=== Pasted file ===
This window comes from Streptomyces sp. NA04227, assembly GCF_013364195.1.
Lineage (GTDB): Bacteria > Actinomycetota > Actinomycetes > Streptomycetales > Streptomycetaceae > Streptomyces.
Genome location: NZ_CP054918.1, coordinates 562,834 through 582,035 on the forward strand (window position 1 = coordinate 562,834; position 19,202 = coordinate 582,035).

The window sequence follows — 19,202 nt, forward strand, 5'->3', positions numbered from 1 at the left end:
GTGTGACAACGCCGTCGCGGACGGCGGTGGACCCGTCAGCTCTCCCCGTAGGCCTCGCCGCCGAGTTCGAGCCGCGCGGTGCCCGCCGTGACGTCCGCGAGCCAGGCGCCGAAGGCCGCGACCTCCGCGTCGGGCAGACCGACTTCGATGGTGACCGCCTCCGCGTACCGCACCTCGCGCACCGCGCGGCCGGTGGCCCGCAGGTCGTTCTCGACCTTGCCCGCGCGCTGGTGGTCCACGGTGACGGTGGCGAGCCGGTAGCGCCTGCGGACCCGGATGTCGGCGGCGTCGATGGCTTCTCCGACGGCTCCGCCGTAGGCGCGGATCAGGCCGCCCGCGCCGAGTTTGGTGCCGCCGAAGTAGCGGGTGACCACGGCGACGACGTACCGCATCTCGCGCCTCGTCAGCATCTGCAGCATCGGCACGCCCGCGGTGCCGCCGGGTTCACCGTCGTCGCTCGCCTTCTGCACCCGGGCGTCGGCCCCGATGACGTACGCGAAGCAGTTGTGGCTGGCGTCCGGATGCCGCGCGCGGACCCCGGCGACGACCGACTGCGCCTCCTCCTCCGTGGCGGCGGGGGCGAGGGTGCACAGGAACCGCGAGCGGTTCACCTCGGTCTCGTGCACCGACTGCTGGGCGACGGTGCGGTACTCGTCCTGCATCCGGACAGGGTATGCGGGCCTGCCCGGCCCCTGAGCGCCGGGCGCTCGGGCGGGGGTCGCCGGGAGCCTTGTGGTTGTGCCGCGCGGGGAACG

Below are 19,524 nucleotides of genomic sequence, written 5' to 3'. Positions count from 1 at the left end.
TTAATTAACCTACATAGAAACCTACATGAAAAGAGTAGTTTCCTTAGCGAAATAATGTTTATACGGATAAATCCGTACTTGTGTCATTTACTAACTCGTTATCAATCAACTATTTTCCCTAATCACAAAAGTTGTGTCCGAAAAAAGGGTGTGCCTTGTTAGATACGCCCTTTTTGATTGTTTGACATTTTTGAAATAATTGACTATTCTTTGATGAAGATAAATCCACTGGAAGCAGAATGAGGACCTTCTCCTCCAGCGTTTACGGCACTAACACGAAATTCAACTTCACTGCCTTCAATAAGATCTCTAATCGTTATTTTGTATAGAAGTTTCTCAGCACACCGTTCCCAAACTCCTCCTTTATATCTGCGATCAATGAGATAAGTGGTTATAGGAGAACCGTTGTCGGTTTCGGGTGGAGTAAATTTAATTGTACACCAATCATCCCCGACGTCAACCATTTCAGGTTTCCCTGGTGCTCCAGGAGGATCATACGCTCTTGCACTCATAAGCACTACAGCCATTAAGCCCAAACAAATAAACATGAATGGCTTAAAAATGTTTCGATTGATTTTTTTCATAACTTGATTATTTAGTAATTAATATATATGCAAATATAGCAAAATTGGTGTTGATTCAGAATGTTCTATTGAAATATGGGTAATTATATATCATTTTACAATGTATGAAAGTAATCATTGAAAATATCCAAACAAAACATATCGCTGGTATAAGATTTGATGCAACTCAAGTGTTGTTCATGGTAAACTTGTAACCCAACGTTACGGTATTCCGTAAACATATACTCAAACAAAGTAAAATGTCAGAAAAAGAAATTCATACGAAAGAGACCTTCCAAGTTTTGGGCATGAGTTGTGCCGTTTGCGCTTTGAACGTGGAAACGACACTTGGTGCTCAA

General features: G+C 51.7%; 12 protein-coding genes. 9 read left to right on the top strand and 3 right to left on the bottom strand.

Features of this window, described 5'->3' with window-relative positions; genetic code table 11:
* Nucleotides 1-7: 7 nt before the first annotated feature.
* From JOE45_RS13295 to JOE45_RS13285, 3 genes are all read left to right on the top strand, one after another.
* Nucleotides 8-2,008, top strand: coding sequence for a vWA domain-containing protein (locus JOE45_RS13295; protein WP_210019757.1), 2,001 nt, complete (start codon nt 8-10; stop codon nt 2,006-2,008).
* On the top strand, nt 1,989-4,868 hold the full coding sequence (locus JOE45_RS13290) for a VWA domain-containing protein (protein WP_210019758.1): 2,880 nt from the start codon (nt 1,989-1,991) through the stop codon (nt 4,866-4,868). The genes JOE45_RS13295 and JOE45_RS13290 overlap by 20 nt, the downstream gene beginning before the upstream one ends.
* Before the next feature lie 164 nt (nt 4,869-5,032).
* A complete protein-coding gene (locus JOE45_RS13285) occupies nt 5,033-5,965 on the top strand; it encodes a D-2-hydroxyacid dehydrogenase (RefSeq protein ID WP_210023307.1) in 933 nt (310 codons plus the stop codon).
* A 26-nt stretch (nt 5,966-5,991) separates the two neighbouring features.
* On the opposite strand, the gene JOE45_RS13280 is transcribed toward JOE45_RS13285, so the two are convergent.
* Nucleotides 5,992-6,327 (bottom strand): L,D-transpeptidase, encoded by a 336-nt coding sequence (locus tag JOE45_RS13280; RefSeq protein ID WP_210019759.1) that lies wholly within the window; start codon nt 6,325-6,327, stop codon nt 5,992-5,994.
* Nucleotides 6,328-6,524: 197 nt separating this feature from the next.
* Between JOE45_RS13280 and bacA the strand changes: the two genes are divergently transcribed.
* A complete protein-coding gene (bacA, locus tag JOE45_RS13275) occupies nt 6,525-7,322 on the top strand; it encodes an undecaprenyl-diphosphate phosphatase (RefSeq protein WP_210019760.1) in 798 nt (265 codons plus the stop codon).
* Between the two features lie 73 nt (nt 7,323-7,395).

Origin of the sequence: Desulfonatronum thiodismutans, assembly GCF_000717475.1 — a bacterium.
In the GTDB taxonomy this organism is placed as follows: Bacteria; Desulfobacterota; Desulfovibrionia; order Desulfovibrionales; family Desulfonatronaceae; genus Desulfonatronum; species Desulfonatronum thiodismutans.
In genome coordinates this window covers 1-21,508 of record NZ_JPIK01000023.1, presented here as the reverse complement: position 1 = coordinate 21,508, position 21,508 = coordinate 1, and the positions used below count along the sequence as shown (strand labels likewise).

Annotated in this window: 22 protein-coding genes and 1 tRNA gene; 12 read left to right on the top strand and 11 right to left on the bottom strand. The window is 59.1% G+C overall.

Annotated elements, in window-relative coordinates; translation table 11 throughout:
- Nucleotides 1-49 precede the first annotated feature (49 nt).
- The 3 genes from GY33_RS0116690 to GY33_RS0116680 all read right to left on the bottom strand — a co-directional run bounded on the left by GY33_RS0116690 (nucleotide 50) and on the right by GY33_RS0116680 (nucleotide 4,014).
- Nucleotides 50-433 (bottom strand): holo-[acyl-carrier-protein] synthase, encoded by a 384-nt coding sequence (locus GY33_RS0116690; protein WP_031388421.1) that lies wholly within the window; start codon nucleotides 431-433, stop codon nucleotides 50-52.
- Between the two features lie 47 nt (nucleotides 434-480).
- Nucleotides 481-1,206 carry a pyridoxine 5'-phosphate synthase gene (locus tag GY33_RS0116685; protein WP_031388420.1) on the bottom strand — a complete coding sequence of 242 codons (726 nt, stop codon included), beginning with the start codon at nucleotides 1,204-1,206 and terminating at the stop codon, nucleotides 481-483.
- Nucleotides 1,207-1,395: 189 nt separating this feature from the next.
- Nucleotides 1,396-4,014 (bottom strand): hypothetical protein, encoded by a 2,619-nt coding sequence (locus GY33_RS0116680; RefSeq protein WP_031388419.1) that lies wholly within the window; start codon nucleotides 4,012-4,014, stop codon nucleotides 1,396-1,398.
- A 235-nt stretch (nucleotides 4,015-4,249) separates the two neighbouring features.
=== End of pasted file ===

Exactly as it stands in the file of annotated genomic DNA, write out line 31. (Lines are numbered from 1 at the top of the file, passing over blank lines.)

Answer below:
- Between the two features lie 47 nt (nucleotides 434-480).